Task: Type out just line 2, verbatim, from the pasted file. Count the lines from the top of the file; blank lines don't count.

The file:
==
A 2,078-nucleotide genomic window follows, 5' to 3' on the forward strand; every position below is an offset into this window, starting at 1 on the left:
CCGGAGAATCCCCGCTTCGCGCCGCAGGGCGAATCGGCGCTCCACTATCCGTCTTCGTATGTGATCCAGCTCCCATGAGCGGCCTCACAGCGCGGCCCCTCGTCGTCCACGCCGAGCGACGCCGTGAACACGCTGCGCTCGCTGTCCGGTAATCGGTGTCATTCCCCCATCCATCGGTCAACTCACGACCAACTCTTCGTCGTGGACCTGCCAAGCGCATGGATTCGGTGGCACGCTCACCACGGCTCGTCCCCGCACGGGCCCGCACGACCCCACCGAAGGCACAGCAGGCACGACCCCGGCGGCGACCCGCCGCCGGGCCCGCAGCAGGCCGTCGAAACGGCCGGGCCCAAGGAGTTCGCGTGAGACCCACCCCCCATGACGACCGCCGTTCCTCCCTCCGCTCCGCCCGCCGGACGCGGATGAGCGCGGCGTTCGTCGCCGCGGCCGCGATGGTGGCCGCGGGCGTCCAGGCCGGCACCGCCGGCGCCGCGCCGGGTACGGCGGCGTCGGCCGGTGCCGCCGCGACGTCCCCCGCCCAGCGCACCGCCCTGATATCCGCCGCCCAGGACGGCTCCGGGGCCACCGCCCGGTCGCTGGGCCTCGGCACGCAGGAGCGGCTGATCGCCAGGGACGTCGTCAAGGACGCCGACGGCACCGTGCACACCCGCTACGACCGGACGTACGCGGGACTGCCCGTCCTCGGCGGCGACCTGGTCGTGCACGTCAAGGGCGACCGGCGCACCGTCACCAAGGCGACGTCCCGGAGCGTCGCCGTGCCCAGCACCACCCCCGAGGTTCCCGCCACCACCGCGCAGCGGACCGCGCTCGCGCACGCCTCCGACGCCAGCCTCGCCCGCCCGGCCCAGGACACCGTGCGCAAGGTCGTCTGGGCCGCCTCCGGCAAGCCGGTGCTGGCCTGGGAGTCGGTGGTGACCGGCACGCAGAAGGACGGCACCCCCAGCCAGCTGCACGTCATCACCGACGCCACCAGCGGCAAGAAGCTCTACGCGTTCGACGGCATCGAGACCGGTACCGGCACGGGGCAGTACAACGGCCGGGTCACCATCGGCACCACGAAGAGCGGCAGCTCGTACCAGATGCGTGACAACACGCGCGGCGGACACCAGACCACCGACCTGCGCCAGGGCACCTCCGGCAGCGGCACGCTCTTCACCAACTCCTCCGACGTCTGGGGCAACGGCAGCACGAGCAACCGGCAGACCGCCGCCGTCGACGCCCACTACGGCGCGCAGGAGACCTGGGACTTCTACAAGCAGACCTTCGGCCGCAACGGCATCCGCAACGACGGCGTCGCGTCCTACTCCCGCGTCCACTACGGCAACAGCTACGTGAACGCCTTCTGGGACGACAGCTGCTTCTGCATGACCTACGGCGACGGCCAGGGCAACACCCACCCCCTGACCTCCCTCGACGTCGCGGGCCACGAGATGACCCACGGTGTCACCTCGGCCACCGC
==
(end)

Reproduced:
CCGGAGAATCCCCGCTTCGCGCCGCAGGGCGAATCGGCGCTCCACTATCCGTCTTCGTATGTGATCCAGCTCCCATGAGCGGCCTCACAGCGCGGCCCCTCGTCGTCCACGCCGAGCGACGCCGTGAACACGCTGCGCTCGCTGTCCGGTAATCGGTGTCATTCCCCCATCCATCGGTCAACTCACGACCAACTCTTCGTCGTGGACCTGCCAAGCGCATGGATTCGGTGGCACGCTCACCACGGCTCGTCCCCGCACGGGCCCGCACGACCCCACCGAAGGCACAGCAGGCACGACCCCGGCGGCGACCCGCCGCCGGGCCCGCAGCAGGCCGTCGAAACGGCCGGGCCCAAGGAGTTCGCGTGAGACCCACCCCCCATGACGACCGCCGTTCCTCCCTCCGCTCCGCCCGCCGGACGCGGATGAGCGCGGCGTTCGTCGCCGCGGCCGCGATGGTGGCCGCGGGCGTCCAGGCCGGCACCGCCGGCGCCGCGCCGGGTACGGCGGCGTCGGCCGGTGCCGCCGCGACGTCCCCCGCCCAGCGCACCGCCCTGATATCCGCCGCCCAGGACGGCTCCGGGGCCACCGCCCGGTCGCTGGGCCTCGGCACGCAGGAGCGGCTGATCGCCAGGGACGTCGTCAAGGACGCCGACGGCACCGTGCACACCCGCTACGACCGGACGTACGCGGGACTGCCCGTCCTCGGCGGCGACCTGGTCGTGCACGTCAAGGGCGACCGGCGCACCGTCACCAAGGCGACGTCCCGGAGCGTCGCCGTGCCCAGCACCACCCCCGAGGTTCCCGCCACCACCGCGCAGCGGACCGCGCTCGCGCACGCCTCCGACGCCAGCCTCGCCCGCCCGGCCCAGGACACCGTGCGCAAGGTCGTCTGGGCCGCCTCCGGCAAGCCGGTGCTGGCCTGGGAGTCGGTGGTGACCGGCACGCAGAAGGACGGCACCCCCAGCCAGCTGCACGTCATCACCGACGCCACCAGCGGCAAGAAGCTCTACGCGTTCGACGGCATCGAGACCGGTACCGGCACGGGGCAGTACAACGGCCGGGTCACCATCGGCACCACGAAGAGCGGCAGCTCGTACCAGATGCGTGACAACACGCGCGGCGGACACCAGACCACCGACCTGCGCCAGGGCACCTCCGGCAGCGGCACGCTCTTCACCAACTCCTCCGACGTCTGGGGCAACGGCAGCACGAGCAACCGGCAGACCGCCGCCGTCGACGCCCACTACGGCGCGCAGGAGACCTGGGACTTCTACAAGCAGACCTTCGGCCGCAACGGCATCCGCAACGACGGCGTCGCGTCCTACTCCCGCGTCCACTACGGCAACAGCTACGTGAACGCCTTCTGGGACGACAGCTGCTTCTGCATGACCTACGGCGACGGCCAGGGCAACACCCACCCCCTGACCTCCCTCGACGTCGCGGGCCACGAGATGACCCACGGTGTCACCTCGGCCACCGC